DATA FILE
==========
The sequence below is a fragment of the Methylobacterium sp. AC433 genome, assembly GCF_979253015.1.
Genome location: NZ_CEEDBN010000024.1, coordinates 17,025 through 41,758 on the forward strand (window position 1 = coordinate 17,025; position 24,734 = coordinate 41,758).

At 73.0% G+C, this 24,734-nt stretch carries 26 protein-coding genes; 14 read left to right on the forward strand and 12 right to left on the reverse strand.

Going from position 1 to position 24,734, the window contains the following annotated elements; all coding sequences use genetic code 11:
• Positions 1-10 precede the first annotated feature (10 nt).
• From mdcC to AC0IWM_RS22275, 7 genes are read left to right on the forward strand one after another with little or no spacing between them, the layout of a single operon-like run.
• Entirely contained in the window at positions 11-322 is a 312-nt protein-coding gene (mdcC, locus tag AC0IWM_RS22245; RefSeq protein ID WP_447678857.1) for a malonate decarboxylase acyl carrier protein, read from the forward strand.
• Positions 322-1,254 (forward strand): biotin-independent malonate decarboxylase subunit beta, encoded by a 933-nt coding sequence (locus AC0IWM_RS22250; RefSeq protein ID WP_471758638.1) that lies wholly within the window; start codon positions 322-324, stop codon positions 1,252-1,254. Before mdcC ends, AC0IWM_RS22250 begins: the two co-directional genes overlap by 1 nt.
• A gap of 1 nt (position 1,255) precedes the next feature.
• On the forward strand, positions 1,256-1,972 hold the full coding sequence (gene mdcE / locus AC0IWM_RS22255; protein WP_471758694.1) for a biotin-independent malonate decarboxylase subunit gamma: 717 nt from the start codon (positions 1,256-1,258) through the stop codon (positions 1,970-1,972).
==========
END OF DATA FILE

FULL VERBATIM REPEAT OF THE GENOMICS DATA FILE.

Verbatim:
The sequence below is a fragment of the Methylobacterium sp. AC433 genome, assembly GCF_979253015.1.
Genome location: NZ_CEEDBN010000024.1, coordinates 17,025 through 41,758 on the forward strand (window position 1 = coordinate 17,025; position 24,734 = coordinate 41,758).

At 73.0% G+C, this 24,734-nt stretch carries 26 protein-coding genes; 14 read left to right on the forward strand and 12 right to left on the reverse strand.

Going from position 1 to position 24,734, the window contains the following annotated elements; all coding sequences use genetic code 11:
• Positions 1-10 precede the first annotated feature (10 nt).
• From mdcC to AC0IWM_RS22275, 7 genes are read left to right on the forward strand one after another with little or no spacing between them, the layout of a single operon-like run.
• Entirely contained in the window at positions 11-322 is a 312-nt protein-coding gene (mdcC, locus tag AC0IWM_RS22245; RefSeq protein ID WP_447678857.1) for a malonate decarboxylase acyl carrier protein, read from the forward strand.
• Positions 322-1,254 (forward strand): biotin-independent malonate decarboxylase subunit beta, encoded by a 933-nt coding sequence (locus AC0IWM_RS22250; RefSeq protein ID WP_471758638.1) that lies wholly within the window; start codon positions 322-324, stop codon positions 1,252-1,254. Before mdcC ends, AC0IWM_RS22250 begins: the two co-directional genes overlap by 1 nt.
• A gap of 1 nt (position 1,255) precedes the next feature.
• On the forward strand, positions 1,256-1,972 hold the full coding sequence (gene mdcE / locus AC0IWM_RS22255; protein WP_471758694.1) for a biotin-independent malonate decarboxylase subunit gamma: 717 nt from the start codon (positions 1,256-1,258) through the stop codon (positions 1,970-1,972).